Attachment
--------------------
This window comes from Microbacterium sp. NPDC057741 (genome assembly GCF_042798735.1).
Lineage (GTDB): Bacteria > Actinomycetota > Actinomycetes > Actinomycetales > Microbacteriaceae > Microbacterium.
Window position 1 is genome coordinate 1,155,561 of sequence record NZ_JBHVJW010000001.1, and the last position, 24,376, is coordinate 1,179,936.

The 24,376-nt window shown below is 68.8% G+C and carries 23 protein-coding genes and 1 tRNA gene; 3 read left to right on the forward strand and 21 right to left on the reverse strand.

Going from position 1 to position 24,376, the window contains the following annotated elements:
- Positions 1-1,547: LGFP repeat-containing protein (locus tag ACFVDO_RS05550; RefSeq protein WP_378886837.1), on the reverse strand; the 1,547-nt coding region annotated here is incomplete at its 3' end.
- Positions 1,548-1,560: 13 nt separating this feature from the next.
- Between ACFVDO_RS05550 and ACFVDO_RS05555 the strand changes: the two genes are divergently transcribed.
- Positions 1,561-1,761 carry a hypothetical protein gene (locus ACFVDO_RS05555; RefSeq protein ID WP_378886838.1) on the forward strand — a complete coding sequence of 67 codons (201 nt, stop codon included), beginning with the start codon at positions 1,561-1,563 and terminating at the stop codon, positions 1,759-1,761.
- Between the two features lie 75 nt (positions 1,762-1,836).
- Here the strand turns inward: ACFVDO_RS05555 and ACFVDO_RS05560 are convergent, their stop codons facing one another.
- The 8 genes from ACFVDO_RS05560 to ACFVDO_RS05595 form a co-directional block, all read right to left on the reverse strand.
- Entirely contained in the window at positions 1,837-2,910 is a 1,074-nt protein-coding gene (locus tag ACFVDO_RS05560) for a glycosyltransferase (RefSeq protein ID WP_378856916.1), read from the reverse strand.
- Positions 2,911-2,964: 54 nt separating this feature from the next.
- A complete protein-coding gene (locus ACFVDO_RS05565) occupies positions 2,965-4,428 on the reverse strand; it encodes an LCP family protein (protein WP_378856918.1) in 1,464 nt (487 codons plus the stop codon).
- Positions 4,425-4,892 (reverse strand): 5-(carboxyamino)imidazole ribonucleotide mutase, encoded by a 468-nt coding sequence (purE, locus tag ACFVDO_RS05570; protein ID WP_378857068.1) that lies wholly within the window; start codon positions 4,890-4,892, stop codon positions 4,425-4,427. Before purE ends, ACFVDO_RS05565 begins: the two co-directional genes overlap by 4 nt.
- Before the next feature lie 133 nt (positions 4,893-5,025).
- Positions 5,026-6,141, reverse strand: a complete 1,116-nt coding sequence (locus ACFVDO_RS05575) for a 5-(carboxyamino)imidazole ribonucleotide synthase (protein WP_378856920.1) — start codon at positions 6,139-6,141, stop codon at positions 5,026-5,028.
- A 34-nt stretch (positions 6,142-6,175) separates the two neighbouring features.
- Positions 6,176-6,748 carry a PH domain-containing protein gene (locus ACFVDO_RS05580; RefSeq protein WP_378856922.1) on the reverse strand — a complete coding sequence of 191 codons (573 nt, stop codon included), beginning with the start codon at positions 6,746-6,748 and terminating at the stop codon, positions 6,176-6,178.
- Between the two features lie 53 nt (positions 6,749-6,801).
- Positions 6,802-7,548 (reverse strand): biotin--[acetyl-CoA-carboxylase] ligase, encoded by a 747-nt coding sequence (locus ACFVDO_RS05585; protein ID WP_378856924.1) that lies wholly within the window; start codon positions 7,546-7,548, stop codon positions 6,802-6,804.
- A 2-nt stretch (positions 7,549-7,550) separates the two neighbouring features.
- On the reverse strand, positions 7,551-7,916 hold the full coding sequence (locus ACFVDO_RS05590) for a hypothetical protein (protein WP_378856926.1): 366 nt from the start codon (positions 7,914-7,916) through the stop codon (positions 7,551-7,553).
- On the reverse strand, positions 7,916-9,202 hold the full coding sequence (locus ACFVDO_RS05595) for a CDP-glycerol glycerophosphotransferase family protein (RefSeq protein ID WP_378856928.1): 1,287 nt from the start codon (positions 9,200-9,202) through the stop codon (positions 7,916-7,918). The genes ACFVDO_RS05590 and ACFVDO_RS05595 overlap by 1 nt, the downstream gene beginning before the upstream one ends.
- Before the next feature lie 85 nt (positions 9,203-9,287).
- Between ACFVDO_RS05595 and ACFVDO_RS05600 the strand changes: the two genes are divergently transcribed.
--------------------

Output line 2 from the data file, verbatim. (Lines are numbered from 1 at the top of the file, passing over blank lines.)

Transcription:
Lineage (GTDB): Bacteria > Actinomycetota > Actinomycetes > Actinomycetales > Microbacteriaceae > Microbacterium.